It’s 2022 — by now, everyone knows that social media is a great tool for marketing, which is why almost every business and organization has some form of social media. But social media is also a useful — and free — tool for nonprofit organizations to raise money throughout the year.
Yes, the rise of social media has created an opportunity for annoying trolls to come out of the woodwork, but we’re able to discover things — like businesses, organizations, and nonprofits — that we didn’t know existed through a couple of taps on our phones.
One underrated benefit of social media, even for small organizations, is that it can attract new donors and keep existing donors engaged. For example: did you know that you can add a “Donate” sticker on an Instagram story to raise money right in the app?
Here are more tips for how to incorporate fundraising into your social media strategy.
Keep existing audiences engaged
Both existing and potential donors want to see where their money went — and how it benefited the cause that your organization serves. As a result, nonprofits should use social media to promote the work they do and how donor funds have helped.
Digitally connecting with customers is important now more than ever. Having a social media presence not only broadens your reach, but it keeps you relevant to those already loyal to the brand.
Posting content about your cause keeps your existing audience engaged and aware of the organization’s work. Posts can include on-the-ground work, initiatives, or new campaigns. Being transparent and consistent on social media will keep people invested in the organization.
This post from charity:water is a perfect example of how to share the impact of a donation with followers.
Amplify your message
On average, only 5% of your page followers see your posts. Spoiler alert: that’s not a lot.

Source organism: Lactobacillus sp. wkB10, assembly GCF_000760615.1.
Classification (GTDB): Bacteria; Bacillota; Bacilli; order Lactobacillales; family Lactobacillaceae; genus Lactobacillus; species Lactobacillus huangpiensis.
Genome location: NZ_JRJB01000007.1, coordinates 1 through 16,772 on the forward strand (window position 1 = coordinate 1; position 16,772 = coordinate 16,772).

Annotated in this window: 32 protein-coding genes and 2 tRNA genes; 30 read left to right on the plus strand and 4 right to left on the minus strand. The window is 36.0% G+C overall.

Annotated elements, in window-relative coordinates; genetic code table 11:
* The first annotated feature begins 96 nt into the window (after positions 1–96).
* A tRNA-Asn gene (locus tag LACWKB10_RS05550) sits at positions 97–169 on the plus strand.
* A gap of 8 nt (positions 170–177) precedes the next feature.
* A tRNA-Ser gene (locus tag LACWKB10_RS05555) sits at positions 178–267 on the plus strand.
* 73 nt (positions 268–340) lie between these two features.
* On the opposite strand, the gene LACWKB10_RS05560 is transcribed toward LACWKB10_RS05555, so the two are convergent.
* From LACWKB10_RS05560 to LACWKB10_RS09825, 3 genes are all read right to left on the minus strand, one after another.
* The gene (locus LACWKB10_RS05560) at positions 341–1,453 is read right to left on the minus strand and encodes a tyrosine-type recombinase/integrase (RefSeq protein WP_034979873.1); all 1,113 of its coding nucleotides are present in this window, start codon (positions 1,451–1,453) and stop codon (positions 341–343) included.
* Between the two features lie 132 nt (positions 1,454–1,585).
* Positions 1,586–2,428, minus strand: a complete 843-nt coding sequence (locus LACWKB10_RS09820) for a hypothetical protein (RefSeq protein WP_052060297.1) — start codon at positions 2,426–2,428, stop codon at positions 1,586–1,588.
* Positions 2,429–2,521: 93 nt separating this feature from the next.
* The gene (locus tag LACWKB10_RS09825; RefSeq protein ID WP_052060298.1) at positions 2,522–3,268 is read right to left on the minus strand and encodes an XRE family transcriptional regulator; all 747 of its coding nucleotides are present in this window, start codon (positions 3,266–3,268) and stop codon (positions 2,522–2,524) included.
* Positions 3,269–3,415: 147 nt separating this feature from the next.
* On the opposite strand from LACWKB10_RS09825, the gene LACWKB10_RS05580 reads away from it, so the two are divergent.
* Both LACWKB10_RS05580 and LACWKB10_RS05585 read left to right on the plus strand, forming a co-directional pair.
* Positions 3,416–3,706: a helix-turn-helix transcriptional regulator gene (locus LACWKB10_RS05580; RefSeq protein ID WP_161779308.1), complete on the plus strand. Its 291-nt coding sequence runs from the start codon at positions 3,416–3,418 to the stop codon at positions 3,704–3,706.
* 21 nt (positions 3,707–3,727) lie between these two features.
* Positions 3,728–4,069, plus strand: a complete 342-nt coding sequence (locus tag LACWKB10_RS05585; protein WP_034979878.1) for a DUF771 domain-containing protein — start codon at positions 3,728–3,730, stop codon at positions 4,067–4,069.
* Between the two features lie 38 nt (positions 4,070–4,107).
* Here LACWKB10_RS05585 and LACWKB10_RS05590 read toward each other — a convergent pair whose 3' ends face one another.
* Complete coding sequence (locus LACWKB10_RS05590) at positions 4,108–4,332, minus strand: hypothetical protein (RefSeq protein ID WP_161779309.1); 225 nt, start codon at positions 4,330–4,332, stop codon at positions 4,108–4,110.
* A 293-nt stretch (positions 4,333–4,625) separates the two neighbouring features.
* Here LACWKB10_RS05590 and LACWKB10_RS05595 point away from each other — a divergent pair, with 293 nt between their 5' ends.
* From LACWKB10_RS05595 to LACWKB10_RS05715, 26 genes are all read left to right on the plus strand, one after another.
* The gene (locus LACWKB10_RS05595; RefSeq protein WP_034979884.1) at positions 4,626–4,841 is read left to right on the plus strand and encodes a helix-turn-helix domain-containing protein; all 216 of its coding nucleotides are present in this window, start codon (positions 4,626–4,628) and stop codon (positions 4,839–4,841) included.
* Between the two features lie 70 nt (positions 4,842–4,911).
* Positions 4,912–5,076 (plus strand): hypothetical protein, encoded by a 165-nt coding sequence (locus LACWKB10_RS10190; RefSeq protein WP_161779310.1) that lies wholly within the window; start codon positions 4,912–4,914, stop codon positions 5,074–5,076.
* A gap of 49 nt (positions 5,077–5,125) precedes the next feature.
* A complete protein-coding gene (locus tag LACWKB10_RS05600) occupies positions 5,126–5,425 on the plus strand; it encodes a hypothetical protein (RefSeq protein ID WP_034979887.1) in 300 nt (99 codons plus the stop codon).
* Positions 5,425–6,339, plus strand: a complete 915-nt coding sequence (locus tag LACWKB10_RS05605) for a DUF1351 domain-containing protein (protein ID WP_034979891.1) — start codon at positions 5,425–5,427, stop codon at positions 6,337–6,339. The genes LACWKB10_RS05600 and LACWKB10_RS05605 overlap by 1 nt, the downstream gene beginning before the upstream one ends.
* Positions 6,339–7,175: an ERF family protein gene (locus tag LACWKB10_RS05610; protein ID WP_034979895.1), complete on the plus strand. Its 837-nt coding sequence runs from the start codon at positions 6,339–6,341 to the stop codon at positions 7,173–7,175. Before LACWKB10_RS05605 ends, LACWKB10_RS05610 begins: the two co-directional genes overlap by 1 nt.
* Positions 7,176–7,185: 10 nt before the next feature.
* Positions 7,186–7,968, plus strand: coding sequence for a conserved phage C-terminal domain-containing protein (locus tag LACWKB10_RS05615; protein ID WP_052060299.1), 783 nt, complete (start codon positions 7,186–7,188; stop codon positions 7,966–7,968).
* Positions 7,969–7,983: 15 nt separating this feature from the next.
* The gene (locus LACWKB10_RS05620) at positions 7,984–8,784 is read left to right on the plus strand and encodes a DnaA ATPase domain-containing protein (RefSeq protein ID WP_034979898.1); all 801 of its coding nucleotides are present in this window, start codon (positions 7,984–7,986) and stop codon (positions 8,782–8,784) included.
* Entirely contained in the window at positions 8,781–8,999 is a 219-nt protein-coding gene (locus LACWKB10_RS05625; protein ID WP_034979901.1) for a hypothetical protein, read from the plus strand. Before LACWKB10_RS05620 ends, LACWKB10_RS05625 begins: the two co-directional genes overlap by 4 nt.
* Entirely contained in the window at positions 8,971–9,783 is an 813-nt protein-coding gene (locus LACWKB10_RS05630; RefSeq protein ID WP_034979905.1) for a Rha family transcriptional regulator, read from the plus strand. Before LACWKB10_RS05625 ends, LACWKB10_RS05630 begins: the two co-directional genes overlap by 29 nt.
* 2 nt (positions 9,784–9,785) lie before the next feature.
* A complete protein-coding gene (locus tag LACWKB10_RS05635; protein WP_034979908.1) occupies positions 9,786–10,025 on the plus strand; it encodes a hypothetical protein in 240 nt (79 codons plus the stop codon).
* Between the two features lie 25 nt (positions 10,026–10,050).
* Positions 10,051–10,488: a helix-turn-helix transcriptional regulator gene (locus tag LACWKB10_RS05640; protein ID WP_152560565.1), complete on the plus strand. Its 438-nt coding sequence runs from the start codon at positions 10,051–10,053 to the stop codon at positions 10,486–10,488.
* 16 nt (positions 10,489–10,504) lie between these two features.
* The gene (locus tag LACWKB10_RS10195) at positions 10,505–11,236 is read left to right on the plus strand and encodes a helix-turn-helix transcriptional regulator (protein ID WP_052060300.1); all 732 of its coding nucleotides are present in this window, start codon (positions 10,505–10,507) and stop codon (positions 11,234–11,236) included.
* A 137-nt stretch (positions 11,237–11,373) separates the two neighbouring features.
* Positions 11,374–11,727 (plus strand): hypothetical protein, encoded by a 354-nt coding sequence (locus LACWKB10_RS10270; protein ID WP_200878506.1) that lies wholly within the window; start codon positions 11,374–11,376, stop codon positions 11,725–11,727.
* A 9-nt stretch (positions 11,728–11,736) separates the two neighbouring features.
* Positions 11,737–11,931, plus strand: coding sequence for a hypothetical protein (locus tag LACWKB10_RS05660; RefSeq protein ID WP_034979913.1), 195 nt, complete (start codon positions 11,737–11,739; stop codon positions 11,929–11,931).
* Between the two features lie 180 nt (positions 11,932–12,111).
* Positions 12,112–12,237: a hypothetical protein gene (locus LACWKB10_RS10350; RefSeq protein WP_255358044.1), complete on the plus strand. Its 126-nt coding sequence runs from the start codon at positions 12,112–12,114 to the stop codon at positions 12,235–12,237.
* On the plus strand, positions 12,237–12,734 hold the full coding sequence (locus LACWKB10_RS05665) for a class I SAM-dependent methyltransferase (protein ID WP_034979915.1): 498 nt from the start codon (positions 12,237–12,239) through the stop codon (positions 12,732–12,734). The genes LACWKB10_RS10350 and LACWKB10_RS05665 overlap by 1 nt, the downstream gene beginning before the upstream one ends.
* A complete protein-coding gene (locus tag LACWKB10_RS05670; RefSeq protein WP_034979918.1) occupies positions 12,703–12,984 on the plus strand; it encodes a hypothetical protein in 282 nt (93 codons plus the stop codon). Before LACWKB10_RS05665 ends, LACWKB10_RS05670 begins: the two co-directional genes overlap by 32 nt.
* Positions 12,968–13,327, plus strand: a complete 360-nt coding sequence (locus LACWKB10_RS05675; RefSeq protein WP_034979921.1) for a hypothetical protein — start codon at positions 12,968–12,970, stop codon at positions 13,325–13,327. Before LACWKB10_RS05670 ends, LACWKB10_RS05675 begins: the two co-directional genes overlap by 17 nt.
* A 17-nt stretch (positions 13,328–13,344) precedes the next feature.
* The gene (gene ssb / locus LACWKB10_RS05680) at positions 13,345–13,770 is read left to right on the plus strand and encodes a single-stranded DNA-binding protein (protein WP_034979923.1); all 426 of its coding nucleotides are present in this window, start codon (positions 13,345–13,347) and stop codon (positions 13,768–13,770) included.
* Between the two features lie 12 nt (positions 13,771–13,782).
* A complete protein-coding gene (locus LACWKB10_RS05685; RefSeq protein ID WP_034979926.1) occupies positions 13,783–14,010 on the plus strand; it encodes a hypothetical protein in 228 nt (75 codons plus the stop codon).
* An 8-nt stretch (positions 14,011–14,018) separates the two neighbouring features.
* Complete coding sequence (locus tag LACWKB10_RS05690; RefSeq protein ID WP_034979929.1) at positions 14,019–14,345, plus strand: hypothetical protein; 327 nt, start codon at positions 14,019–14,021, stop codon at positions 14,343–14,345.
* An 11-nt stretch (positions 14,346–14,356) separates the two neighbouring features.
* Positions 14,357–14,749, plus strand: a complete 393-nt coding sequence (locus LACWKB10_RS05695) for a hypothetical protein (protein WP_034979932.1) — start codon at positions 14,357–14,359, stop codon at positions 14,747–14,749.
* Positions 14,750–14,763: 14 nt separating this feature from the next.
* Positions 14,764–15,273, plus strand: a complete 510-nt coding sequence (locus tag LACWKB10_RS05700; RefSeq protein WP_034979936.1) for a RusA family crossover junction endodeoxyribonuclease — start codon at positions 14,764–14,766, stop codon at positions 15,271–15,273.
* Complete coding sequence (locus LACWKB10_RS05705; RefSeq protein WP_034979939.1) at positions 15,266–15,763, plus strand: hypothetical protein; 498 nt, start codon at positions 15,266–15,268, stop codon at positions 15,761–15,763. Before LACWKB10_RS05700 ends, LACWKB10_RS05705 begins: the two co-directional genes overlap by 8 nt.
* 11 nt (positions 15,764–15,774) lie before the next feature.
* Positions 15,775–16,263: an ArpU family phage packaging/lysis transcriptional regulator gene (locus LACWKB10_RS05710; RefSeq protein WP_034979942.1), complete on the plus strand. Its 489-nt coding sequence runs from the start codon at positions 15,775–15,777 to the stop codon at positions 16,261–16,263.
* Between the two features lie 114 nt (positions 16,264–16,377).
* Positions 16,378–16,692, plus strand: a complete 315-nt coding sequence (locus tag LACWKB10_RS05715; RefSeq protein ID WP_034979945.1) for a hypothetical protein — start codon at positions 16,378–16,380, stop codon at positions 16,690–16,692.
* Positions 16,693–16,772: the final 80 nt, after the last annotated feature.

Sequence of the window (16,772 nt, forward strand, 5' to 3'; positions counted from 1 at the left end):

But across social media, advertising tools can help you target a certain demographic, geographic location, and more. We always tell clients that ads on social media really do go a long way, and it doesn’t take a lot of funds to boost a Facebook post. You can get started with any amount of money (even $10)!
If you’ve launched a fundraising campaign on social media, boosting it can help broaden your reach with the people who are already following you — aka people who are invested in and familiar with your mission, so are more likely to donate than people who are new to you.
It may feel counterintuitive to spend money when you’re trying to raise money, but isn’t that what business people always say? “You gotta spend money to make money!”
Build a following for email fundraising
Email marketing is a huge strategy for fundraising, and many organizations think of social media and email as two separate, siloed work streams. But that shouldn’t be the case! Email and social media are symbiotic and should be synchronized in your organization.
Social media can absolutely level up your email fundraising campaigns.
Firstly, because marketing is a funnel, think of social media as an entry point for people. A follow on Facebook turns into a click to your blog, and that turns into a sign-up for your email newsletter. Use your social media channels to guide an interested audience into a great cause! (Circle back to tip #1 about digitally connecting and check out our blog on how to tell your story for more advice on doing this effectively)
Having a loyal, engaged following on social media sets your organization’s email campaigns up for success because many of the people engaging on social media will be the ones engaging with emails, too.
Secondly, because they are connected, you can — and should! — use social media to drive email signups directly. Many email systems (including Mailchimp, one of the most popular choices for small orgs) allow you to build a landing page that collects email addresses.
Post that link on social media and share what users will get when they sign up for emails. Whether it’s a weekly update from the field or quarterly impact reports, let people know what to expect, then ask them to sign up for emails directly. Here’s what ours looks like:
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